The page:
The odds are good that you haven’t seen this movie. It was poorly received by audiences upon release – in fact, since they started operations in 1979, it’s one of only 22 films to receive a Cinemascore of F. Killing Them Softly a sort of gritty, violent, darkly comic noir-adjacent crime thriller that’s also a bitter indictment of America. It is, in many ways, a movie about failure. You know, a little light viewing, something to throw on as background viewing during a party or if you want the orgy to start winding down. It stars Brad Pitt, Scoot McNairy, Ben Mendelsohn, Ray Liotta, and James Gandolfini. This movie has more GOATs in it than a Carl’s Jr. burger.
I’m not going to lay out the plot for you, because I think that would sort of miss the point of the movie. It’s a comedy of errors about violent criminals all stabbing each other in the back and trying to get ahead while America tries to make itself believe it’s anything other than a corporation pretending to be patriotic. The focus jumps around between all these different dirtbags and the mistakes they make while trying to screw each other over. I have nothing but effusive, obnoxious enthusiasm for this movie, but it is perhaps an object lesson in why studios like scripts that stick to a tried-and-true formula: remember when I saw it got an F from Cinemascores? Audiences, it seems, were baffled by a narrative absent the familiar devices of Campbell’s mythos.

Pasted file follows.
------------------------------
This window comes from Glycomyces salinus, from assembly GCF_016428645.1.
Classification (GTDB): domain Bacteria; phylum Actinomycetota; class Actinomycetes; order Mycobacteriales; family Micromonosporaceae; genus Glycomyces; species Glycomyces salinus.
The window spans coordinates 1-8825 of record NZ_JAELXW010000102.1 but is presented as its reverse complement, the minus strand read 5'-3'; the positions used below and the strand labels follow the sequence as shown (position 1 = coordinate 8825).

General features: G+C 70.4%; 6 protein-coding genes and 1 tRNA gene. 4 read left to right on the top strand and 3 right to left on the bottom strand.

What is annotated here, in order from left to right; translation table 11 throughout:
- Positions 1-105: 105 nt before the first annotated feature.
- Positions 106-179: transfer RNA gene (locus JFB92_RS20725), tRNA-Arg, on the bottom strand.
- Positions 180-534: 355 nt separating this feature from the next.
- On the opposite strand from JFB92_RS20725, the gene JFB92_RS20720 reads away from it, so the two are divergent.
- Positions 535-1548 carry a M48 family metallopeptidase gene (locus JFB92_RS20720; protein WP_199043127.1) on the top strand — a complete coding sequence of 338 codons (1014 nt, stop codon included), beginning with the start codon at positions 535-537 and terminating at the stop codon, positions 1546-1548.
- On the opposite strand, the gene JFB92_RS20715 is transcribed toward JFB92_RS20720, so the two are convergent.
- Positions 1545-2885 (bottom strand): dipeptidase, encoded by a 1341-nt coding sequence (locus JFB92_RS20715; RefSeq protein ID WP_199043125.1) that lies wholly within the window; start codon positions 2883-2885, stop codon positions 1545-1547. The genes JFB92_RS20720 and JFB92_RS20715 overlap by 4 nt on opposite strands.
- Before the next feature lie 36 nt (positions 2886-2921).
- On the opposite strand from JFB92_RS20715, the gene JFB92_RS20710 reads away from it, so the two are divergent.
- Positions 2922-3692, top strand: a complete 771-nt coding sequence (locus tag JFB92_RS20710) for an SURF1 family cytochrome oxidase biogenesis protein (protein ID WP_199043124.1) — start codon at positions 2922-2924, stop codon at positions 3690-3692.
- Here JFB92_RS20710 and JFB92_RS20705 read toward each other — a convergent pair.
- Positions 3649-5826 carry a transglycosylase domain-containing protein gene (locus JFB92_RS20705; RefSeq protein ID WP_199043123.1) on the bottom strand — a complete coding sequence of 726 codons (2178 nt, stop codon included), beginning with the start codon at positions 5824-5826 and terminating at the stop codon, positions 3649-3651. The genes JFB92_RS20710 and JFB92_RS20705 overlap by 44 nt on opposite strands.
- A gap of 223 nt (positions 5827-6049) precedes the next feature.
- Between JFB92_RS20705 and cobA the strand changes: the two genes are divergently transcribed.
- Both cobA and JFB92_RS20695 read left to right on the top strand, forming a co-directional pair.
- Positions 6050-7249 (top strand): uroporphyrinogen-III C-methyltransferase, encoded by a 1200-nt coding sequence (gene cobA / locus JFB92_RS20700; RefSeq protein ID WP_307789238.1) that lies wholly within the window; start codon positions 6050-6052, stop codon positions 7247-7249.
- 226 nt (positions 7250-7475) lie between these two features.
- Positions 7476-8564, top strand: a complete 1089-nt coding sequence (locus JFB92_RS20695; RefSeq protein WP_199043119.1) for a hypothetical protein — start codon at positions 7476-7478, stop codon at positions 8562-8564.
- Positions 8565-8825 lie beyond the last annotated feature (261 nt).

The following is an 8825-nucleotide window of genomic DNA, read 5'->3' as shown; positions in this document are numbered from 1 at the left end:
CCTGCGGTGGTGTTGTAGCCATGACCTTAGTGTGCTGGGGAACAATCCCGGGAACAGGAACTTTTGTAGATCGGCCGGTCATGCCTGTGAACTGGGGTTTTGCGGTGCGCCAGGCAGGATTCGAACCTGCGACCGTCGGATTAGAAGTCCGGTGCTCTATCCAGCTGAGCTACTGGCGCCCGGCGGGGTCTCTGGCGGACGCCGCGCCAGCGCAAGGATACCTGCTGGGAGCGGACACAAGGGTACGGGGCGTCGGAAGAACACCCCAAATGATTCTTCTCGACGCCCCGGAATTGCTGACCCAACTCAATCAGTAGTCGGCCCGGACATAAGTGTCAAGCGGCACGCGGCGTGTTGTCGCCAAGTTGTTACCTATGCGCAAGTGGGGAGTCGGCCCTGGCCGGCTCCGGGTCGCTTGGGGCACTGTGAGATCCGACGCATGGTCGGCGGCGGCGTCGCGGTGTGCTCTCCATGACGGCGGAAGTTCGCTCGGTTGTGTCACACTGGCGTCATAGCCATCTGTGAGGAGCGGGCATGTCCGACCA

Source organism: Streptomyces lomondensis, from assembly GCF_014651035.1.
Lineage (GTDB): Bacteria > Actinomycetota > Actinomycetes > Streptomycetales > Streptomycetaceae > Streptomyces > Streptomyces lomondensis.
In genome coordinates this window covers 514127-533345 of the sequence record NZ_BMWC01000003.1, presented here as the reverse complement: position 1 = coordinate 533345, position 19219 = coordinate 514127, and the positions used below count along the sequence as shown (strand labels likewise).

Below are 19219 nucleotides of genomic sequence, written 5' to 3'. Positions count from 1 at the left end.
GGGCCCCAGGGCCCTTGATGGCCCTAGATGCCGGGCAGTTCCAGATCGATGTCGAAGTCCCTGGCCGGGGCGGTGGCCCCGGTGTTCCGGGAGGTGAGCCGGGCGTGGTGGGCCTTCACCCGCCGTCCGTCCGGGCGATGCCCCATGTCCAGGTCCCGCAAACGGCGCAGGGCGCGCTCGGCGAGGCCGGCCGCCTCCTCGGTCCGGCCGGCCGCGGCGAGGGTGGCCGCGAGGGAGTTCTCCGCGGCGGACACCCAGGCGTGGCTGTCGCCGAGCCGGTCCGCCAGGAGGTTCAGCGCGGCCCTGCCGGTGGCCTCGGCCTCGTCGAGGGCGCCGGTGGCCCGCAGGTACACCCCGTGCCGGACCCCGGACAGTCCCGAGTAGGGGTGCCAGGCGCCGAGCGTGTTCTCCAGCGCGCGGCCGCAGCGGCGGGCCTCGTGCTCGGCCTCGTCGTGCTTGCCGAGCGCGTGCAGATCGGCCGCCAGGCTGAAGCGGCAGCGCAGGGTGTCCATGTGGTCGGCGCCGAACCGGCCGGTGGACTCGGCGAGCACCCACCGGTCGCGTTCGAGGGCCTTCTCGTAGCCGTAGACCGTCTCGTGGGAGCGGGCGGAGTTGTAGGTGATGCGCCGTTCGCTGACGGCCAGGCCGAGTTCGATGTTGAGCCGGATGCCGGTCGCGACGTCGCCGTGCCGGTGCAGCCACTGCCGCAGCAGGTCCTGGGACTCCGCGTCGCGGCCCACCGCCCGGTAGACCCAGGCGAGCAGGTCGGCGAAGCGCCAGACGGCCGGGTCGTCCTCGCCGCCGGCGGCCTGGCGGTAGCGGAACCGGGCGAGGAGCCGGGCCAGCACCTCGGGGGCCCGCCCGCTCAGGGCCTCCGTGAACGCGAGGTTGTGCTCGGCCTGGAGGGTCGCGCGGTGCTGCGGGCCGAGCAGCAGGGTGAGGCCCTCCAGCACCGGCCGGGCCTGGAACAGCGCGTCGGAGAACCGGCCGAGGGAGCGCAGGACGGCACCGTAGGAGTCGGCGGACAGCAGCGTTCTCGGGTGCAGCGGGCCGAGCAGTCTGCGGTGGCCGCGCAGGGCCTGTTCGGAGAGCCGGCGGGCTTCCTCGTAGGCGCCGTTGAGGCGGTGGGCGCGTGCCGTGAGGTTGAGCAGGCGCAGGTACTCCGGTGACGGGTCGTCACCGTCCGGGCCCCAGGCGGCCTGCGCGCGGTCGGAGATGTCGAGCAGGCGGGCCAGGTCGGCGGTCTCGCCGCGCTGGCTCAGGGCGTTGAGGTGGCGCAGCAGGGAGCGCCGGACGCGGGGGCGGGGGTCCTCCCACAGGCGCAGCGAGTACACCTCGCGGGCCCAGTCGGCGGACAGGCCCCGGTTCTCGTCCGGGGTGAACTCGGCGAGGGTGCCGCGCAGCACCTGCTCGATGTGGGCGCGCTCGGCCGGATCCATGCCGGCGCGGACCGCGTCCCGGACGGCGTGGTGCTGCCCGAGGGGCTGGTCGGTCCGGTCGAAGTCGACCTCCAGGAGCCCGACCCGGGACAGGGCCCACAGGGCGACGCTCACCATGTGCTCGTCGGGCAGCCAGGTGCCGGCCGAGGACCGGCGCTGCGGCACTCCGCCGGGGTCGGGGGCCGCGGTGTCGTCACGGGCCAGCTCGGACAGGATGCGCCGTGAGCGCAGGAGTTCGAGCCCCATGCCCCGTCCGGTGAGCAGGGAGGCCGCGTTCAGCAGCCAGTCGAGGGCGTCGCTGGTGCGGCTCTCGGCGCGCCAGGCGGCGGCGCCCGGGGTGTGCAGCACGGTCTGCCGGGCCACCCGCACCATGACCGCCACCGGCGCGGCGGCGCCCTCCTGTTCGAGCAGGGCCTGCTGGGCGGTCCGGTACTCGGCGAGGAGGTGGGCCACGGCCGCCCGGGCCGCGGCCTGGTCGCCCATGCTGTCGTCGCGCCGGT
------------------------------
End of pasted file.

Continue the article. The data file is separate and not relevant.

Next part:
Or maybe something as bitterly cynical as Killing Them Softly needs Brad Pitt to hang dong to be palatable, I’m not sure. But I’m willing to find out, dammit!
William Kuechenberg is a repped screenwriter, a Nicholl Top 50 Finalist, and an award-winning filmmaker. He’s currently looking to be a writer’s assistant or showrunner’s assistant on a television show: tell your friends, and if you don’t have any friends, tell your enemies! You can also view his mind-diarrhea on Twitter.
Top image: GAS-Photo/Shutterstock